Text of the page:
No matter who you are, when you take these steps to refinancing your home, your goal is the same — to close on a loan that suits the goals you’ve set.
At every step in the process, there are numbers that will dictate your next move.
Don’t rush the process. Take your time, compare several lenders and loan options, and compare the numbers in front of you.
This includes but is not limited to:
- Interest rate
- Loan term
- Remaining mortgage balance
- The amount of cash you want to keep (if applicable)
- New monthly payment
- The difference in your old monthly payment vs. your new monthly payment
- The total cost of the loan
Mortgage Refinance Frequently Asked Questions
You can spend hours on end conducting research, but there will still come a point when you have questions about refinancing your mortgage. Some of these you can answer on your own, while others require the guidance of your lender.
The following are some of the most frequently asked questions.
What do you need to qualify for a mortgage refinance?
Every lender has its own standards, but there are three things that always come into play: low debt-to-income ratio, good credit score, and home equity.
Is there more than one type of loan?
Some of the options to discuss with your lender include cash-out refinance, cash-in refinance, rate and term refinance, VA streamline refinance, FHA streamline refinance, and USDA streamline refinance.
What is a cash-out refinance?
A cash-out refinance allows you to take on a higher loan balance in exchange for cash. The amount of cash you can access depends on the value of your home and current balance.
You can use the cash however you see fit, with examples including debt consolidation, home improvements, and educational expenses.
How much equity can you access?
It’s very rare for a lender to allow a borrower to cash out 100 percent of their home equity. In most cases, you’re required to leave a minimum of 20 percent equity in your property. Talk to your lender about this upfront if you’re most interested in a cash-out refinance.
What are the closing costs?
You don’t want to get to the end of the process just to find that you’re surprised at the closing costs. Ask your lender for an estimate upfront, as this will help you decide if you want to proceed.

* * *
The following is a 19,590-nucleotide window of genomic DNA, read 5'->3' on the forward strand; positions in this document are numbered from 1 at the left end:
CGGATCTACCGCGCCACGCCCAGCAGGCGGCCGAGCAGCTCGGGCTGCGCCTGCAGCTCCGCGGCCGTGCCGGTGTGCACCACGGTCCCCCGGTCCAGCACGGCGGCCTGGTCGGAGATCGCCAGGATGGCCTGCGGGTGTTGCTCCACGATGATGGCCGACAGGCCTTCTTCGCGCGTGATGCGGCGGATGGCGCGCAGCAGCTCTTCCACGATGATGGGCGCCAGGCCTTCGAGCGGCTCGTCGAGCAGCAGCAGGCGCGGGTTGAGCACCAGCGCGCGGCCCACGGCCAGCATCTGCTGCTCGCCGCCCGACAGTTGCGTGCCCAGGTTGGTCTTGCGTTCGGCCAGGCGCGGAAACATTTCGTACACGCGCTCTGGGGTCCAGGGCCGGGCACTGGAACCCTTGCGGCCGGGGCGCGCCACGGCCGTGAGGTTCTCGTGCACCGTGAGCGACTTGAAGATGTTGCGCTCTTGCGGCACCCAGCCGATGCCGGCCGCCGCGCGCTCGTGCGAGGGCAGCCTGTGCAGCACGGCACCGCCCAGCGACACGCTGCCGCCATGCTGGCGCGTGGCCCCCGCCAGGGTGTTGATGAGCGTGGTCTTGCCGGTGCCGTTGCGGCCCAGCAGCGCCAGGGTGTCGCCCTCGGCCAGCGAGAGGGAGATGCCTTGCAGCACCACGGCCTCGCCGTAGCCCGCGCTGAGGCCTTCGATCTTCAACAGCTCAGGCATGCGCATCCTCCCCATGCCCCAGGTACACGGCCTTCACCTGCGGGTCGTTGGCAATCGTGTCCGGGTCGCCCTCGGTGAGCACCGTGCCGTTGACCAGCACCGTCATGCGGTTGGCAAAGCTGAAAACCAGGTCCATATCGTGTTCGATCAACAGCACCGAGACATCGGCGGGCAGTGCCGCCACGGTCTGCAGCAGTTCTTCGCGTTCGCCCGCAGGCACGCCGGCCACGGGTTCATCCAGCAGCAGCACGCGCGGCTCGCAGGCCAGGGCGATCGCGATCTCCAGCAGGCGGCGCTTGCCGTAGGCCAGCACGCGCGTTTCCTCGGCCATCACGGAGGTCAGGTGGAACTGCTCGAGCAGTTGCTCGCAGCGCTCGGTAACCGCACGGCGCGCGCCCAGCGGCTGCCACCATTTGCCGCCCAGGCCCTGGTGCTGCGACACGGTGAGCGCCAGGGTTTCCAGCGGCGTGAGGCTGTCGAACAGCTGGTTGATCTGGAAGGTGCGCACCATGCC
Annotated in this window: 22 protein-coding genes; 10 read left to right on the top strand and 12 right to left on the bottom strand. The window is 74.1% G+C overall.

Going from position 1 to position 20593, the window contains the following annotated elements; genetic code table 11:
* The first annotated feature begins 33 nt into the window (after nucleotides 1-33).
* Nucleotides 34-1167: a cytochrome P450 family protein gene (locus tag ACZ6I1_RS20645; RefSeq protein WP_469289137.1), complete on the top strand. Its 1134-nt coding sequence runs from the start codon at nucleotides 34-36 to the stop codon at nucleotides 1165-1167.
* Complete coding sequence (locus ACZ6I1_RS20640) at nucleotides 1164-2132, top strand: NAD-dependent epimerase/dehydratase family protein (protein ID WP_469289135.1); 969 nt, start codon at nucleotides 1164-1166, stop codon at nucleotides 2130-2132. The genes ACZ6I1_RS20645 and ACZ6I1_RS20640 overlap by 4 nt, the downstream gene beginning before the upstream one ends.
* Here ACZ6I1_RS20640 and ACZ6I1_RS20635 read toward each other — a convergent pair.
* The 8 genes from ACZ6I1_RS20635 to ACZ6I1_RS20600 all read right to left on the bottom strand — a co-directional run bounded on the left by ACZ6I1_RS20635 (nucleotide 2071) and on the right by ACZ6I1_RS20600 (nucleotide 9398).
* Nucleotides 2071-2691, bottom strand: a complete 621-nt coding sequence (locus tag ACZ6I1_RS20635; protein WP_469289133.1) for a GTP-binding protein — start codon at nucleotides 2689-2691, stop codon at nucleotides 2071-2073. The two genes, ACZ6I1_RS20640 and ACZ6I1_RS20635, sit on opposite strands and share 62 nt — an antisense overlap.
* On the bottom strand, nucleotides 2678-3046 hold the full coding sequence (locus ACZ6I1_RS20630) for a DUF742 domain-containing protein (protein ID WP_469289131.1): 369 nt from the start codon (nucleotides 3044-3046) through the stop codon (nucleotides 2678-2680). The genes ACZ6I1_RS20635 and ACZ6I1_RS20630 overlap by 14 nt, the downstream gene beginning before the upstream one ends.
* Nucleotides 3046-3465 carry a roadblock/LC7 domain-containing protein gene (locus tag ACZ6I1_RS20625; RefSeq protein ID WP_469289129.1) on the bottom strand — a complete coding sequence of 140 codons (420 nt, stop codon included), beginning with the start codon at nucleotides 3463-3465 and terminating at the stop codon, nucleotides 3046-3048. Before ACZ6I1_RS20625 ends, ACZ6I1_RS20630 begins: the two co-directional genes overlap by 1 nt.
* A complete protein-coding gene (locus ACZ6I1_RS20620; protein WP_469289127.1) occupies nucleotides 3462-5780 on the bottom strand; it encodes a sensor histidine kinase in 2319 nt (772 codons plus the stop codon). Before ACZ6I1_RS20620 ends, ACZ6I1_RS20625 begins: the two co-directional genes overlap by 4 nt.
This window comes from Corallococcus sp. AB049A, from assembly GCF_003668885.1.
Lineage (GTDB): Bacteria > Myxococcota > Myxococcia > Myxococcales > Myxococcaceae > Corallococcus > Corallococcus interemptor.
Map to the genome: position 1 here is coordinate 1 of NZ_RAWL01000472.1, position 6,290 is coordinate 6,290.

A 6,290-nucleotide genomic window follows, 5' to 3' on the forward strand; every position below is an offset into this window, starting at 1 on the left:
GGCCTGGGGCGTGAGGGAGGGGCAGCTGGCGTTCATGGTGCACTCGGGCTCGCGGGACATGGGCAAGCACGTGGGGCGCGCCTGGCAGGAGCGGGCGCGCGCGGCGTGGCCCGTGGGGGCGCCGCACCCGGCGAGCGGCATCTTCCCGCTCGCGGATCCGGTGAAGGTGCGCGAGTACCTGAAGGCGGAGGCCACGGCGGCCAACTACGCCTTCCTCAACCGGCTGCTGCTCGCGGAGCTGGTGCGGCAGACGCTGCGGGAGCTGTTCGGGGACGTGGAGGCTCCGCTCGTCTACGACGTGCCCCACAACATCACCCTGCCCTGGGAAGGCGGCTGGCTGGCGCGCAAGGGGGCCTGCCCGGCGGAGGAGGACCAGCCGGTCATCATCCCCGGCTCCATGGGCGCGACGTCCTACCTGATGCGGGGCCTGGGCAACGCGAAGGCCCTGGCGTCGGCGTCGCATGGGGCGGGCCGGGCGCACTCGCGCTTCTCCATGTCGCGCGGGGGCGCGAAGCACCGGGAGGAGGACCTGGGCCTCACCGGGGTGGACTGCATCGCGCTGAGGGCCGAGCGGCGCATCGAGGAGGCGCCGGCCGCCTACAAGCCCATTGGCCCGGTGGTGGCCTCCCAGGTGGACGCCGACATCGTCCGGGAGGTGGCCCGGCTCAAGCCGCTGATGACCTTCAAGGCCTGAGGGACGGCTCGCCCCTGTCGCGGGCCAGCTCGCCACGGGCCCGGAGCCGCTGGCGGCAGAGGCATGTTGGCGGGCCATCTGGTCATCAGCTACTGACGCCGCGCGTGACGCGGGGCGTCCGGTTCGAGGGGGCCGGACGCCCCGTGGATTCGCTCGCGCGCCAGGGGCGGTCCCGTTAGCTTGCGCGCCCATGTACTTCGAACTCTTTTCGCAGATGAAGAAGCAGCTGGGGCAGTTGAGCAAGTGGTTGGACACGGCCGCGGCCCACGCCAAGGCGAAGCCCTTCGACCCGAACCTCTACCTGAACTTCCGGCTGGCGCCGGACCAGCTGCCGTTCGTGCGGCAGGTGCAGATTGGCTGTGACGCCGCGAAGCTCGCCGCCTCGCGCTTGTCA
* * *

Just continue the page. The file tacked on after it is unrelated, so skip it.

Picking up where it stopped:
Within three business days of your scheduled closing, you’ll receive a closing disclosure. This document outlines your closing costs down to every last detail. Expect closing costs between two and five percent of the value of your loan.
Will you sell my loan?
This can be a big deal to some people. If you’re refinancing because you’re dissatisfied with your current lender, you want to know that your new lender won’t sell your loan.
You want to know how this could change any services of your loan. If possible, choose a lender that will service your loan in-house. This will give you peace of mind.
Do you offer rate locks?
Refinance interest rates can and do change by the day. If you don’t lock in your low rate today, it may not be available tomorrow, next week, or next month.
Even though closing a refinance loan is quicker than a first loan, it’ll still take 30+ days. A rate lock allows you to lock in your rate through your closing day. This way, as long as everything goes as planned with your timeline, you’re protected against an increase.
According to Freddie Mac, in 2021, borrowers saved an average of $2,800 annually in mortgage payments by refinancing. This was due in large part to historically low interest rates.
If you’re ready to get started, the team at My Perfect Mortgage is here to assist you the steps to refinancing your home.
We’ll quickly connect you with a lender that matches your financial situation. From there, you can gather more information and make a final decision on whether you should take the steps to refinance.